Fraud victim files civil suit against ex-councilor

Back to TopCommentsE-mailPrintBookmark and Share

An Indianapolis physician who lost $1.7 million in a fraud scheme orchestrated in part by former Democratic City-County Councilor Paul C. Bateman Jr. has sued Bateman and two associates in Marion Circuit Court.

The civil suit comes as a criminal trial stemming from the case begins in U.S. District Court for the Southern District of Indiana. Jury selection began Monday morning in the trial of co-defendant Manuel Gonzalez, 53, who is facing three counts of wire fraud and two counts of money laundering.

Bateman, 58, pleaded guilty last month to 13 counts of money laundering and wire fraud. A third co-defendant, ringleader Michael Russell, 54, agreed to a plea deal a week earlier on 20 counts of wire fraud and money laundering.

The men are accused of persuading Dr. Arthur Sumrall to invest the money in their foundation and an ethanol-production business they said would fund it, but instead spent the money on personal luxuries.

Sumrall filed his civil suit seeking unspecified damages on Feb. 5. The lawsuit names all three criminal defendants and The Russell Foundation Inc., the not-for-profit the ethanol business was supposed to support.

The suit says the men solicited Sumrall's cash to invest both in ethanol production and development of a monorail system. It alleges the men used the funds "in a scheme of unauthorized selling and refinancing of vehicles purchased by The Russell Foundation."

"The titles were fraudulently signed by a law enforcement officer associated with the defendants," the suit alleges.

Bateman, along with Russell, also has agreed to pay back the $1.7 million they obtained from the physician, referred to as A.S. in the indictment filed in December 2011 against Russell, Bateman and Gonzalez.

According to the indictment, Russell approached the physician in January 2007 during a medical appointment about making an investment in an entity later established as Indiana Ethanol Capital Investments LLC. Russell, Bateman and Gonzalez attended several meetings with the doctor at a Denny's restaurant to further sell him on the investment.

Russell told the physician that the ethanol operation could reap an $18.5 million return on a $600,000 investment, and that he would be the last of 12 people to invest in it. In fact, the doctor was the only investor.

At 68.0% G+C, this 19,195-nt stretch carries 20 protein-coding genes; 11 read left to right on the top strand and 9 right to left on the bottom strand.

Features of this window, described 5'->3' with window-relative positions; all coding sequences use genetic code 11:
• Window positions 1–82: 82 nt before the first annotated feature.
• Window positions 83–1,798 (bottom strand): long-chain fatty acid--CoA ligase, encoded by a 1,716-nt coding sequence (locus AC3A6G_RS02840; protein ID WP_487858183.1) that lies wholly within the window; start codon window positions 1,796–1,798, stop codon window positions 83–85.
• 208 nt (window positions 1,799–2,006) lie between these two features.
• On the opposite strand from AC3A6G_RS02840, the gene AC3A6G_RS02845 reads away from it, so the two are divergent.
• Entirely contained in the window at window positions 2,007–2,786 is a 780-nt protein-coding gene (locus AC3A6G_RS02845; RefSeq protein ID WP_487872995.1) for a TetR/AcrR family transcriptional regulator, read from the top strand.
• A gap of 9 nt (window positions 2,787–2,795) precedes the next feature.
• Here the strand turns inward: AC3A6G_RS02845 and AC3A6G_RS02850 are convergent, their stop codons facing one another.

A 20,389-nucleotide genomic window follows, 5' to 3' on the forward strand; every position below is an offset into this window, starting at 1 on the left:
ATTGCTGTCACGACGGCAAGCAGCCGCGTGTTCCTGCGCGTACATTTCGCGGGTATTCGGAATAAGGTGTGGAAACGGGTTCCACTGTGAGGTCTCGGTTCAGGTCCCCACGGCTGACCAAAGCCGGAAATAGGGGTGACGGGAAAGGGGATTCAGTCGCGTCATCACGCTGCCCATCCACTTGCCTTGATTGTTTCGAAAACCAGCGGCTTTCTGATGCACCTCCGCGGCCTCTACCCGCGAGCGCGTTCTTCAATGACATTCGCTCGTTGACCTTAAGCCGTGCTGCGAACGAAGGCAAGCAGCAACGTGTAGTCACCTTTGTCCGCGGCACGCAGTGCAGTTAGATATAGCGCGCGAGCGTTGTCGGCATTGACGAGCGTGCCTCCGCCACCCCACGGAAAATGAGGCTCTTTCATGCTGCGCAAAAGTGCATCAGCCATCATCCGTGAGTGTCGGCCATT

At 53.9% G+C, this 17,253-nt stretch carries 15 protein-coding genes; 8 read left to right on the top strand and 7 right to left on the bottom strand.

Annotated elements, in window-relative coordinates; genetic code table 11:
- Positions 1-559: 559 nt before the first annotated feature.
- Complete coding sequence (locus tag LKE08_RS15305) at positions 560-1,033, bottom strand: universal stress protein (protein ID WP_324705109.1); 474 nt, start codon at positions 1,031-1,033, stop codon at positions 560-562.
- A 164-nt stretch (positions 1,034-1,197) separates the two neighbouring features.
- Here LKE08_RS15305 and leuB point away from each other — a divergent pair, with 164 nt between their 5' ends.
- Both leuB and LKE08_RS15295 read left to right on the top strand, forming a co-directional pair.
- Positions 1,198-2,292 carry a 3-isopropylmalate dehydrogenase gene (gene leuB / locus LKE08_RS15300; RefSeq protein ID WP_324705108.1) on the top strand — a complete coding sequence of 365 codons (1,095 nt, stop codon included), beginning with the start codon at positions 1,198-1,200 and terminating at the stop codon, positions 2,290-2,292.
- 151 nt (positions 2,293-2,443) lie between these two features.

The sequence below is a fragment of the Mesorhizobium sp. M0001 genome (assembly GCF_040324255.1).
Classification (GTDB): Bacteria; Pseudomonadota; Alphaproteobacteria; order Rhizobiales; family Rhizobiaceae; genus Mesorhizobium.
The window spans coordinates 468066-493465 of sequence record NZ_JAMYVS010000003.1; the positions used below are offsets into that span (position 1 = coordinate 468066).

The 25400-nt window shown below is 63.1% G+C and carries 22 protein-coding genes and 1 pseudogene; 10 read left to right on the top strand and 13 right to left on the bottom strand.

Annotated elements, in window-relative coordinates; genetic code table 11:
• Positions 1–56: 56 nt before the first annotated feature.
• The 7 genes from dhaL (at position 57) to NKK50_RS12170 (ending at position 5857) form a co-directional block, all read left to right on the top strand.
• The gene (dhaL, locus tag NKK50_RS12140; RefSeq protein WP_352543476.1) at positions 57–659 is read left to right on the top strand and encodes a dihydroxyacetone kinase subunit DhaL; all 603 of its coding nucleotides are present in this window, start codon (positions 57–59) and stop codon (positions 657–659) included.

Between February 2007 and April 2007, according to court documents, Bateman picked up five checks for the ethanol investment totaling $702,000, most of which was deposited into Bateman’s personal account. The remainder was put into The Russell Foundation account, and later was transferred between that account and Bateman’s personal account.

The trio allegedly spent all but $30,000 of the money, purchasing seven cars, as well as custom clothing, home furnishings, entertainment and “elaborate security details” that included members of the Indianapolis Metropolitan Police Department, the indictment said.

The IBJ is a sister publication of Indiana Lawyer.


Post a comment to this story

We reserve the right to remove any post that we feel is obscene, profane, vulgar, racist, sexually explicit, abusive, or hateful.
You are legally responsible for what you post and your anonymity is not guaranteed.
Posts that insult, defame, threaten, harass or abuse other readers or people mentioned in Indiana Lawyer editorial content are also subject to removal. Please respect the privacy of individuals and refrain from posting personal information.
No solicitations, spamming or advertisements are allowed. Readers may post links to other informational websites that are relevant to the topic at hand, but please do not link to objectionable material.
We may remove messages that are unrelated to the topic, encourage illegal activity, use all capital letters or are unreadable.